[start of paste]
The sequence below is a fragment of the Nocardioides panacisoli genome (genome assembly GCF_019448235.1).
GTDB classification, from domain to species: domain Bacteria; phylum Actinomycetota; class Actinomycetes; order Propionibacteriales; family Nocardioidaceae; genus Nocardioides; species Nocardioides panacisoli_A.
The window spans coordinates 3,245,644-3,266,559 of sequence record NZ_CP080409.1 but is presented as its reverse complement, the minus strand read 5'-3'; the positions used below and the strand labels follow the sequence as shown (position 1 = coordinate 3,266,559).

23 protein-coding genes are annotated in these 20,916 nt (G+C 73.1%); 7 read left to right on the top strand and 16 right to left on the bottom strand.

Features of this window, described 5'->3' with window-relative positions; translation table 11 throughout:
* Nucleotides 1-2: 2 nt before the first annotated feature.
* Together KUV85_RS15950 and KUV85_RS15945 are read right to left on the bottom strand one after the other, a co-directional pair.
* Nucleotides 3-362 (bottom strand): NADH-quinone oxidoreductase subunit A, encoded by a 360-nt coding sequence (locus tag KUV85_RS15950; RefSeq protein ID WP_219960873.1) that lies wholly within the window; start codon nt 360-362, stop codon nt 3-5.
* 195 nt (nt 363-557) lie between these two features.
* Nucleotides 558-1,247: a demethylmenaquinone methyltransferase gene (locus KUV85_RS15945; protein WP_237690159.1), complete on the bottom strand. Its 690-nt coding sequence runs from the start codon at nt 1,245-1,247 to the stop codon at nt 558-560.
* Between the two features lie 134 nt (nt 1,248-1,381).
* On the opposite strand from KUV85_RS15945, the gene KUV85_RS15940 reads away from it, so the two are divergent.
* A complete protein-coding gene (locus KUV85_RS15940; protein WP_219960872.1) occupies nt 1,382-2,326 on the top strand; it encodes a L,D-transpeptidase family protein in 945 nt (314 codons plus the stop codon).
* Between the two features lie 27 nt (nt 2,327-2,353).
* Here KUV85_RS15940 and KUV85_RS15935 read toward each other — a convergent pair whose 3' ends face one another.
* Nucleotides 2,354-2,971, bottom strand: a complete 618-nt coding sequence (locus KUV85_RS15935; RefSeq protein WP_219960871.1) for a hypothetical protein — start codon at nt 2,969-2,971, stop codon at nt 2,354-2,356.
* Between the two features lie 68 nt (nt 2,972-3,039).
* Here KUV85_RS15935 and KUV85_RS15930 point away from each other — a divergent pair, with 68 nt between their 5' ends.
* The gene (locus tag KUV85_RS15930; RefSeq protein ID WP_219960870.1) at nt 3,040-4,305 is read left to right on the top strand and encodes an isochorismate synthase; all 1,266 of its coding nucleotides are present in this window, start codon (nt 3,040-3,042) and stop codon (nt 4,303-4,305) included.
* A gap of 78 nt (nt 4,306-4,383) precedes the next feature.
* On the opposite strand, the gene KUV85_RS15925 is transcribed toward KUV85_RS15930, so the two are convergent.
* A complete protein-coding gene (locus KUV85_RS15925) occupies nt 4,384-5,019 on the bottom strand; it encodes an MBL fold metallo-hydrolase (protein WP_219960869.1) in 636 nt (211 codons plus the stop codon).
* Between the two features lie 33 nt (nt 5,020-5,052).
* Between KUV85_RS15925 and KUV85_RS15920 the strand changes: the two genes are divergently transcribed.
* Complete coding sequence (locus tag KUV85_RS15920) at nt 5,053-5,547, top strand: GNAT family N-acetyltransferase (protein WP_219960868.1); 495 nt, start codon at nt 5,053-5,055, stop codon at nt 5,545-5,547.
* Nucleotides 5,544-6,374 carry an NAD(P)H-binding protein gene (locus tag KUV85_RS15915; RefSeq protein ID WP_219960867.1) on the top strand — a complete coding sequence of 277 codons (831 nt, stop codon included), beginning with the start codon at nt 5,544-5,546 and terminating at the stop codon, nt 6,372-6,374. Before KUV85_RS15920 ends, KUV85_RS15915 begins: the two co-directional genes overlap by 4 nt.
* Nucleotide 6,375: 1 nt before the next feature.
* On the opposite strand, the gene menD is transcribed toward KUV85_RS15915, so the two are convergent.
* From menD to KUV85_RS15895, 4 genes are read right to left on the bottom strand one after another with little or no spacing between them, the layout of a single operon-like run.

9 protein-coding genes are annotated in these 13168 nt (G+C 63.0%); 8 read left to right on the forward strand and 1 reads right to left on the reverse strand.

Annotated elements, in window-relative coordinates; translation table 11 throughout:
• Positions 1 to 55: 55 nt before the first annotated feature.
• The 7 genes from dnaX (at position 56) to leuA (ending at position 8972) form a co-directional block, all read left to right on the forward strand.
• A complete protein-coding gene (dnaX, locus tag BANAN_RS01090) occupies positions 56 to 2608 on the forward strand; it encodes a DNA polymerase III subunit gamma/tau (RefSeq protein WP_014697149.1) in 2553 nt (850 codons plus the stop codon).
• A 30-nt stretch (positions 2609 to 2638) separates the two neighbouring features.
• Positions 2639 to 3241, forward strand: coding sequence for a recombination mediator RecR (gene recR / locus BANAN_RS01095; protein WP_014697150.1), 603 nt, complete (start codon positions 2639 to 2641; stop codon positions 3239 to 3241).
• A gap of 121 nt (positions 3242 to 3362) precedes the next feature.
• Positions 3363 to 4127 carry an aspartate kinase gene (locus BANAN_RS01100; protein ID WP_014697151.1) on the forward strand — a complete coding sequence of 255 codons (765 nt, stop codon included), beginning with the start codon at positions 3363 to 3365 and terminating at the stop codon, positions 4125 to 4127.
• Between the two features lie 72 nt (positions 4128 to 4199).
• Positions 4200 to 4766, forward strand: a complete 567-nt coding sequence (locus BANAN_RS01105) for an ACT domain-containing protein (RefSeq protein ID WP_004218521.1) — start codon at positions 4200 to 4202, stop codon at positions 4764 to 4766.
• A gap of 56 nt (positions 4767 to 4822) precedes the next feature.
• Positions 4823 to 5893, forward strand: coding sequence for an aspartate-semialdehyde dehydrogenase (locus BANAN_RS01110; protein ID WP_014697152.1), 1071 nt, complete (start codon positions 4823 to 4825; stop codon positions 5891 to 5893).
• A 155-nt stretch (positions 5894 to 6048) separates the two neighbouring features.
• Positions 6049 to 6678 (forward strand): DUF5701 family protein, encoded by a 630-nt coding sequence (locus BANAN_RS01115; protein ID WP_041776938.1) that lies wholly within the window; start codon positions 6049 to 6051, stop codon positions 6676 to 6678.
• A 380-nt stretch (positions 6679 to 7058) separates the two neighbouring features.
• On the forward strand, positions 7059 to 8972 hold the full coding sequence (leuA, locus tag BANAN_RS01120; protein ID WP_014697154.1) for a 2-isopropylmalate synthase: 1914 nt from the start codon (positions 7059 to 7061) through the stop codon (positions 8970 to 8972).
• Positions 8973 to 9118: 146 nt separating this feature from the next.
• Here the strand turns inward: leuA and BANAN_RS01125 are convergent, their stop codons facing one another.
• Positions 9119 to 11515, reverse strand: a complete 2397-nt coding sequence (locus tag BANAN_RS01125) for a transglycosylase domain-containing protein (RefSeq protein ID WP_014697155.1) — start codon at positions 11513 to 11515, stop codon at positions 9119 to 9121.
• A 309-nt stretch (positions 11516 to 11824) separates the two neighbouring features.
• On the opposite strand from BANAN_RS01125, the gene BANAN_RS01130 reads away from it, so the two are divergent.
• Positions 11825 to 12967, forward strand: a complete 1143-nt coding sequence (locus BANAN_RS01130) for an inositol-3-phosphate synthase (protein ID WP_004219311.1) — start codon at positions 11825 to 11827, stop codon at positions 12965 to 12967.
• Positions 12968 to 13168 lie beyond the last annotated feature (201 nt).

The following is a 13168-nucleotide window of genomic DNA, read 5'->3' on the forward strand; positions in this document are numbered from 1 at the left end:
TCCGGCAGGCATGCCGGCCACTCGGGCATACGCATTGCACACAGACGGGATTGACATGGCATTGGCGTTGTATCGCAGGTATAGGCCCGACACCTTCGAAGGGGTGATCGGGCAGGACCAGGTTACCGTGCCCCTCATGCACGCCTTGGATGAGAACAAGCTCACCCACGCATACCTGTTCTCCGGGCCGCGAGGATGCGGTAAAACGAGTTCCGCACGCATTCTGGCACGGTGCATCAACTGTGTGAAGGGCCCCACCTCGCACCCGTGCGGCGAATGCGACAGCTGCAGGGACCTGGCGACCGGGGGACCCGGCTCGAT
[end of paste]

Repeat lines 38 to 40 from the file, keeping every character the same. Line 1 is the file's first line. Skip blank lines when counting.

• Positions 3363 to 4127 carry an aspartate kinase gene (locus BANAN_RS01100; protein ID WP_014697151.1) on the forward strand — a complete coding sequence of 255 codons (765 nt, stop codon included), beginning with the start codon at positions 3363 to 3365 and terminating at the stop codon, positions 4125 to 4127.
• Between the two features lie 72 nt (positions 4128 to 4199).
• Positions 4200 to 4766, forward strand: a complete 567-nt coding sequence (locus BANAN_RS01105) for an ACT domain-containing protein (RefSeq protein ID WP_004218521.1) — start codon at positions 4200 to 4202, stop codon at positions 4764 to 4766.